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Digital Waveguide Interpolation

A more compact simulation diagram which stands for either sampled or continuous waveguide simulation is shown in Fig.C.4. The figure emphasizes that the ideal, lossless waveguide is simulated by a bidirectional delay line, and that bandlimited spatial interpolation may be used to construct a displacement output for an arbitrary $ x$ not a multiple of $ cT$ , as suggested by the output drawn in Fig.C.4. Similarly, bandlimited interpolation across time serves to evaluate the waveform at an arbitrary time not an integer multiple of $ T$4.4).

Figure C.4: Simplified picture of ideal waveguide simulation.

Ideally, bandlimited interpolation is carried out by convolving a continuous ``sinc function'' sinc$ (x)\isdeftext \sin(\pi x)/\pi x$ with the signal samples. Specifically, convolving a sampled signal $ x(t_n)$ with sinc$ [(t_n-t_0)/T)]$ ``evaluates'' the signal at an arbitrary continuous time $ t_0$ . The sinc function is the impulse response of the ideal lowpass filter which cuts off at half the sampling rate.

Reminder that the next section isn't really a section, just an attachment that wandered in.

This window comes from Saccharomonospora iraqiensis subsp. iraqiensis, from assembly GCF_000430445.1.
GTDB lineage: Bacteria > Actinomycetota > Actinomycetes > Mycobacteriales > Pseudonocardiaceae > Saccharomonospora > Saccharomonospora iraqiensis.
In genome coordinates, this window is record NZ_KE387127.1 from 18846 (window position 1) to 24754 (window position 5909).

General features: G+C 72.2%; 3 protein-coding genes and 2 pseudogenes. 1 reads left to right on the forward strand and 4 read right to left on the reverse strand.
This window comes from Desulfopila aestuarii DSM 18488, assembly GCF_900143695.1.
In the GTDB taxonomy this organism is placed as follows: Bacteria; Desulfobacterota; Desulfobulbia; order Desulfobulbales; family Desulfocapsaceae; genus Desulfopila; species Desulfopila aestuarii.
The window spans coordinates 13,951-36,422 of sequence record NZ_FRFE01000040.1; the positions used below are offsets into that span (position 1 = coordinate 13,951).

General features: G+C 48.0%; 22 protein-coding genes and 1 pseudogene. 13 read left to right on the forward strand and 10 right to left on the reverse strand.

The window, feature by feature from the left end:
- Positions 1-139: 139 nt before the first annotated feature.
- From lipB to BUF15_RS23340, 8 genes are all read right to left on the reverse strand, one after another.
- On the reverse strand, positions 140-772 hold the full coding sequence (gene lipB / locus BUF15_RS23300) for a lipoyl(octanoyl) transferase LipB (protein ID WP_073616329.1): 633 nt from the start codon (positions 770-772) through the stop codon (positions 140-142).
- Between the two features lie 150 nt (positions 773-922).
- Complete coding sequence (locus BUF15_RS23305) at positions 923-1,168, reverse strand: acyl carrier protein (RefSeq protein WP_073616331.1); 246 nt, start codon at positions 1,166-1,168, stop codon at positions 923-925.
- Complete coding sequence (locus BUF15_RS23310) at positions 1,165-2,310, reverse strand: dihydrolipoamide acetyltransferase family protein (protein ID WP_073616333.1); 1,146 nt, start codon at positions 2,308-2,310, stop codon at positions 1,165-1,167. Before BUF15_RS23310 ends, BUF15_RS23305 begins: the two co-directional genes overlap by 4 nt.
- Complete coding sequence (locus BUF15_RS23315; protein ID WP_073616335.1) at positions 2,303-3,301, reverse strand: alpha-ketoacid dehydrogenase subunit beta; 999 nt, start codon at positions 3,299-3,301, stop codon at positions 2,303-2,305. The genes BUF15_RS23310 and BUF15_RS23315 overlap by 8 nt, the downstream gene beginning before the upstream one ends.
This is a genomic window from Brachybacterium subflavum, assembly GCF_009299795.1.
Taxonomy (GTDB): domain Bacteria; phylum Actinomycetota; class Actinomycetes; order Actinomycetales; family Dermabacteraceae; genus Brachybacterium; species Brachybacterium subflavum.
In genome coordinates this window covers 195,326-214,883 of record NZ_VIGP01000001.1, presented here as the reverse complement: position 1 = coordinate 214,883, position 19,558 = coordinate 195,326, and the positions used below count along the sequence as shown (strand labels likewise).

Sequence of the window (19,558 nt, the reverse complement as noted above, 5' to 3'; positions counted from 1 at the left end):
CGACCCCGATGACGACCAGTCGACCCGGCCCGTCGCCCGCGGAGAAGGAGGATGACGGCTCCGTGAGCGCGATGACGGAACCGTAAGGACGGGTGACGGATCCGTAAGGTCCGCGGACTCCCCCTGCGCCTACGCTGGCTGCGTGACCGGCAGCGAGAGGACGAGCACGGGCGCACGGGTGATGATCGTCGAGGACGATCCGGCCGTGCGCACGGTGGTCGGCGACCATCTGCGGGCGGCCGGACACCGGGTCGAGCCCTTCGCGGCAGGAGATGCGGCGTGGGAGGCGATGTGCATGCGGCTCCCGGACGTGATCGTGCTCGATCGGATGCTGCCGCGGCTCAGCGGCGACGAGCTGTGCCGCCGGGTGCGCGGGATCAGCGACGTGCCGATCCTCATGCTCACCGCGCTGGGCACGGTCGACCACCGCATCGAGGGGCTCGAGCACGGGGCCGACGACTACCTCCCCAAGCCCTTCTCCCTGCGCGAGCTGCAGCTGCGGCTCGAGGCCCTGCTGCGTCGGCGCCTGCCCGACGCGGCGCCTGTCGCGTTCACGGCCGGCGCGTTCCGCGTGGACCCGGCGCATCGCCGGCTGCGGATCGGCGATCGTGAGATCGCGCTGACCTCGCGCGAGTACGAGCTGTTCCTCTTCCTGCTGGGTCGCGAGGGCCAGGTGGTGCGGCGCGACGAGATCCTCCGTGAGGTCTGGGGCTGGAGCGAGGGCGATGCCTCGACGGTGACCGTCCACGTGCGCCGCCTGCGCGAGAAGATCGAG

In practice, the interpolating sinc function must be windowed to a finite duration. This means the associated lowpass filter must be granted a ``transition band'' in which its frequency response is allowed to ``roll off'' to zero at half the sampling rate. The interpolation quality in the ``pass band'' can always be made perfect to within the resolution of human hearing by choosing a sufficiently large product of window-length times transition-bandwidth. Given ``audibly perfect'' quality in the pass band, increasing the transition bandwidth reduces the computational expense of the interpolation. In fact, they are approximately inversely proportional. This is one reason why oversampling at rates higher than twice the highest audio frequency is helpful. For example, at a $ 44.1$ kHz sampling rate, the transition bandwidth above the nominal audio upper limit of $ 20$ kHz is only $ 2.1$ kHz, while at a $ 48$ kHz sampling rate (used in DAT machines) the guard band is $ 4$ kHz wide--nearly double. Since the required window length (impulse response duration) varies inversely with the provided transition bandwidth, we see that increasing the sampling rate by less than ten percent reduces the filter expense by almost fifty percent. Windowed-sinc interpolation is described further in §4.4. Many more techniques for digital resampling and delay-line interpolation are reviewed in [269].

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``Physical Audio Signal Processing'', by Julius O. Smith III, W3K Publishing, 2010, ISBN 978-0-9745607-2-4
Copyright © 2024-06-28 by Julius O. Smith III
Center for Computer Research in Music and Acoustics (CCRMA),   Stanford University